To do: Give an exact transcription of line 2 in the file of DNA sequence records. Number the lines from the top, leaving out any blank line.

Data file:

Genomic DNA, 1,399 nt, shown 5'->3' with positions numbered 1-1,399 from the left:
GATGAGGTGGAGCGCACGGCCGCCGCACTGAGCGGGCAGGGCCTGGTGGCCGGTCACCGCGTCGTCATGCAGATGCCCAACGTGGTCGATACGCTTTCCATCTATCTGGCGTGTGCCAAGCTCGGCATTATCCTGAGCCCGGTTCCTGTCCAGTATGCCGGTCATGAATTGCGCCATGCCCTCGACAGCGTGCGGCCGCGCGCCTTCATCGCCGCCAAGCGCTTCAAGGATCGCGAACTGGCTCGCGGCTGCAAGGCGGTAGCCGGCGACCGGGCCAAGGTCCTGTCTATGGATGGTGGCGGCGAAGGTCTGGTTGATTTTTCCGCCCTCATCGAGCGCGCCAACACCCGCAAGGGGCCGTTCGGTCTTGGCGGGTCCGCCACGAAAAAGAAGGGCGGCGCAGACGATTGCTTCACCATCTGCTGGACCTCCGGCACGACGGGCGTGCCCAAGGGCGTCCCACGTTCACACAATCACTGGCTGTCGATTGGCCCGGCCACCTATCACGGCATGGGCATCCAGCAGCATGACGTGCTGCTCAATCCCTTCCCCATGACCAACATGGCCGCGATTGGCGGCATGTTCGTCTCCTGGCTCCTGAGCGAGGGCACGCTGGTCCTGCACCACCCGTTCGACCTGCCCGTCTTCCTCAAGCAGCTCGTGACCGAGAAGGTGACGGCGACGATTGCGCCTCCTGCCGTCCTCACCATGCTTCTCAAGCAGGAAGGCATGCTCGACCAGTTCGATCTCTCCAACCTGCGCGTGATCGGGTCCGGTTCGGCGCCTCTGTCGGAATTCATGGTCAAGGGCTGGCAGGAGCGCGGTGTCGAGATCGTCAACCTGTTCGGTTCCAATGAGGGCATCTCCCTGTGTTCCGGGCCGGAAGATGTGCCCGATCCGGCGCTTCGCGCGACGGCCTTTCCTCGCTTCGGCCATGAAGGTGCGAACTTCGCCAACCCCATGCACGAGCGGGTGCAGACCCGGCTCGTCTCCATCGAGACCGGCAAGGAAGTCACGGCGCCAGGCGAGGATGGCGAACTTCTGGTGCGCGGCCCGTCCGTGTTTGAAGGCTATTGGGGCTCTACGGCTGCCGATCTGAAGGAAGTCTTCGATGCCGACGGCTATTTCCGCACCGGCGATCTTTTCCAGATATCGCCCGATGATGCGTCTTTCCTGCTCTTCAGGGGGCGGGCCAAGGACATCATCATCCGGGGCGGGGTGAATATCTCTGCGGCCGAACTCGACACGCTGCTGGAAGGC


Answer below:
GATGAGGTGGAGCGCACGGCCGCCGCACTGAGCGGGCAGGGCCTGGTGGCCGGTCACCGCGTCGTCATGCAGATGCCCAACGTGGTCGATACGCTTTCCATCTATCTGGCGTGTGCCAAGCTCGGCATTATCCTGAGCCCGGTTCCTGTCCAGTATGCCGGTCATGAATTGCGCCATGCCCTCGACAGCGTGCGGCCGCGCGCCTTCATCGCCGCCAAGCGCTTCAAGGATCGCGAACTGGCTCGCGGCTGCAAGGCGGTAGCCGGCGACCGGGCCAAGGTCCTGTCTATGGATGGTGGCGGCGAAGGTCTGGTTGATTTTTCCGCCCTCATCGAGCGCGCCAACACCCGCAAGGGGCCGTTCGGTCTTGGCGGGTCCGCCACGAAAAAGAAGGGCGGCGCAGACGATTGCTTCACCATCTGCTGGACCTCCGGCACGACGGGCGTGCCCAAGGGCGTCCCACGTTCACACAATCACTGGCTGTCGATTGGCCCGGCCACCTATCACGGCATGGGCATCCAGCAGCATGACGTGCTGCTCAATCCCTTCCCCATGACCAACATGGCCGCGATTGGCGGCATGTTCGTCTCCTGGCTCCTGAGCGAGGGCACGCTGGTCCTGCACCACCCGTTCGACCTGCCCGTCTTCCTCAAGCAGCTCGTGACCGAGAAGGTGACGGCGACGATTGCGCCTCCTGCCGTCCTCACCATGCTTCTCAAGCAGGAAGGCATGCTCGACCAGTTCGATCTCTCCAACCTGCGCGTGATCGGGTCCGGTTCGGCGCCTCTGTCGGAATTCATGGTCAAGGGCTGGCAGGAGCGCGGTGTCGAGATCGTCAACCTGTTCGGTTCCAATGAGGGCATCTCCCTGTGTTCCGGGCCGGAAGATGTGCCCGATCCGGCGCTTCGCGCGACGGCCTTTCCTCGCTTCGGCCATGAAGGTGCGAACTTCGCCAACCCCATGCACGAGCGGGTGCAGACCCGGCTCGTCTCCATCGAGACCGGCAAGGAAGTCACGGCGCCAGGCGAGGATGGCGAACTTCTGGTGCGCGGCCCGTCCGTGTTTGAAGGCTATTGGGGCTCTACGGCTGCCGATCTGAAGGAAGTCTTCGATGCCGACGGCTATTTCCGCACCGGCGATCTTTTCCAGATATCGCCCGATGATGCGTCTTTCCTGCTCTTCAGGGGGCGGGCCAAGGACATCATCATCCGGGGCGGGGTGAATATCTCTGCGGCCGAACTCGACACGCTGCTGGAAGGC